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Name: Kaleb
Status: student
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Question:
Why do closer objects look as if they are moving faster than further objects, when travelling in a car?


Replies:
The answer to your question is not only a physics question, but also a biology and psychology question. It deals with how we perceive... how we interpret what we sense.

Our perception of speed is a function of how fast an image moves across the retina of our eye. If two objects - one near and one far - moving at the same speed, will be perceived differently. The near one will cross our field of vision more quickly than the far one and therefore will be judged as moving faster.

A baseball pitch look a lot faster to the batter than to the fan in the stands. The closer you sit to racetrack, the faster the race car seems to move. An airplane making a contrail in the sky looks to be moving rather slow when it is really doing over 500 mile per hour. It could be as much as eight miles in the sky.

Larry Krengel


Neat question, Kaleb.

The faster something makes us turn our head or shift our eyes to follow it, the faster our brain says it is moving. We learn this at a very early age and no one needs to teach us. We learn form our own experience!

To watch something near the car as we go by, means we have to move our head and/or eyes quickly to keep it in view. So, our brain says, "This is moving quickly".

We can look at something far away, such as a jet or mountains, a long time without moving our head or eyes. The brain says, "That is far away".

And, of course, our brain says everything else is moving as we drive along, not us. Our brains cam about long before humans ever got around to travelling as fast as we do in a car. I guess you could say, our brains need to play catch - up.

Hope this helps.

Robert Avakian


Kaleb

In the attached drawing, all of the items in drawing A and in drawing B are the same size. The figure in drawing A is farther away from the eye than the figure in drawing B.

If you look at the drawing analytically, you can see that the angle from the horizontal line to the top of the figure in drawing A is smaller than the same angle in drawing B.

So as the figure comes closer to the eye, the bigger the figure looks, the larger the angle gets, the faster the angle increases, and the faster it looks like the figure is traveling.

The reverse is true of a figure that is moving farther away. The farther away the figure gets, the smaller it looks and the slower it looks.

Sincere regards,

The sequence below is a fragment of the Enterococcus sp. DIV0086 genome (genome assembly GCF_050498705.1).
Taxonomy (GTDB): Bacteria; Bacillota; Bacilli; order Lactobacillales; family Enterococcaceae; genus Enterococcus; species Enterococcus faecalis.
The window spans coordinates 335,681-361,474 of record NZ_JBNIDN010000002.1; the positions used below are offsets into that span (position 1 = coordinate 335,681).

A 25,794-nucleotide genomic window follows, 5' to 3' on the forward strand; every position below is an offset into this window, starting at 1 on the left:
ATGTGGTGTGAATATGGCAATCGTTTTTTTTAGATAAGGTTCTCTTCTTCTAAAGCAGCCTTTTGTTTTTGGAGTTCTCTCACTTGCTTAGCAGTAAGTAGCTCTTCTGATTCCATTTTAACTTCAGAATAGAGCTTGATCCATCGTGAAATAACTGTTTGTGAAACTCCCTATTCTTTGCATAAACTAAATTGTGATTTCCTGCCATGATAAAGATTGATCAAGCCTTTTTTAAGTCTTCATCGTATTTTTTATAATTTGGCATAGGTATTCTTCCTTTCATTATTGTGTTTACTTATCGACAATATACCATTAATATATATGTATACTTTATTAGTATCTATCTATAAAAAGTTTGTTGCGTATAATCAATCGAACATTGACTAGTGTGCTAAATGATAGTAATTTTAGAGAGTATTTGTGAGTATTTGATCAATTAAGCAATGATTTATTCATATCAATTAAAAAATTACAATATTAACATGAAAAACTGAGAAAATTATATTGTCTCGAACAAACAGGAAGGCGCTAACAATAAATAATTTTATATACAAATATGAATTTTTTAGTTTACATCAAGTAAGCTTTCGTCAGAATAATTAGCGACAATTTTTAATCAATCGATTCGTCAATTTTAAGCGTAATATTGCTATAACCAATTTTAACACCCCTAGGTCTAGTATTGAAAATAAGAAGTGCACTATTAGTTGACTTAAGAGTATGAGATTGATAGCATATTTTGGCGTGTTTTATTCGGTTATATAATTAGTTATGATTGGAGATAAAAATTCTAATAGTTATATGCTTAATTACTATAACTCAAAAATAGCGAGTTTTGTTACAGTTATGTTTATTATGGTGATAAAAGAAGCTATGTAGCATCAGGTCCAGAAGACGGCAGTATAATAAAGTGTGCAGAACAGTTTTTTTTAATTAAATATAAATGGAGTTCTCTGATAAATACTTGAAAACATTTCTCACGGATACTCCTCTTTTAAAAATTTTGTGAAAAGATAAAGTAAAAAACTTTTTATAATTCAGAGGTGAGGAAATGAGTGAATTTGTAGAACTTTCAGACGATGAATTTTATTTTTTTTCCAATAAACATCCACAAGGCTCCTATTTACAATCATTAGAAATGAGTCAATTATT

Mike Stewart


Hi Kaleb,

The answer to this one uses the geometry of circles. One way you gauge speed of an object is by how fast you have to rotate your eyes or head to keep looking at the object. You can think of the object as moving around the perimeter of a circle with you at the center. The radial speed (degrees or radians per second) equals the linear speed (distance per second) divided by the radius (distance). The larger the radius (the larger the distance from you), the slower the radial speed that you have to move your head (and therefore the slower the object appears to be traveling) to keep your eyes on the object.

Another, perhaps smaller, factor is that at a longer distance, your eyes cannot make out as fine details, so the background objects that moving object passes are less clear. With closer objects, you can see smaller objects in the background, and the object moving past them gives you the perception of faster speed.

Hope this helps,

Burr Zimmerman


Kaleb,

There are two reasons for this fact. In American society, the first probably has the greater effect:

This is partially due to the training we receive by watching movies. We know an object getting larger is getting closer. An object at a distance does not appear to grow as quickly as does a close object. I have been told of an experiment done to compare those raised on movies and television to those that had never seen such things. If I recall correctly, the movie was a solid-colored circle on a solid-colored background. The circle grew at a steady rate, quickly enough to look like a ball flying at the viewer's face. Those that had watched movies all their lives described it as a ball moving toward them. Those never exposed to movies described it as a circle getting larger.

Another reason relates to standards. We tend to compare things we see to those around us. Unless trained to do so, our first intention is to describe something as "twice as far" as something else. An object moving at one meter per second at 100 meters will travel ten meters in ten seconds. This is ten meters out of one hundred: one part in ten. An object at only ten meters travels one part in ten, or one meter out of ten meters, in only one second.

Dr. Ken Mellendorf
Physics Instructor
Illinois Central College



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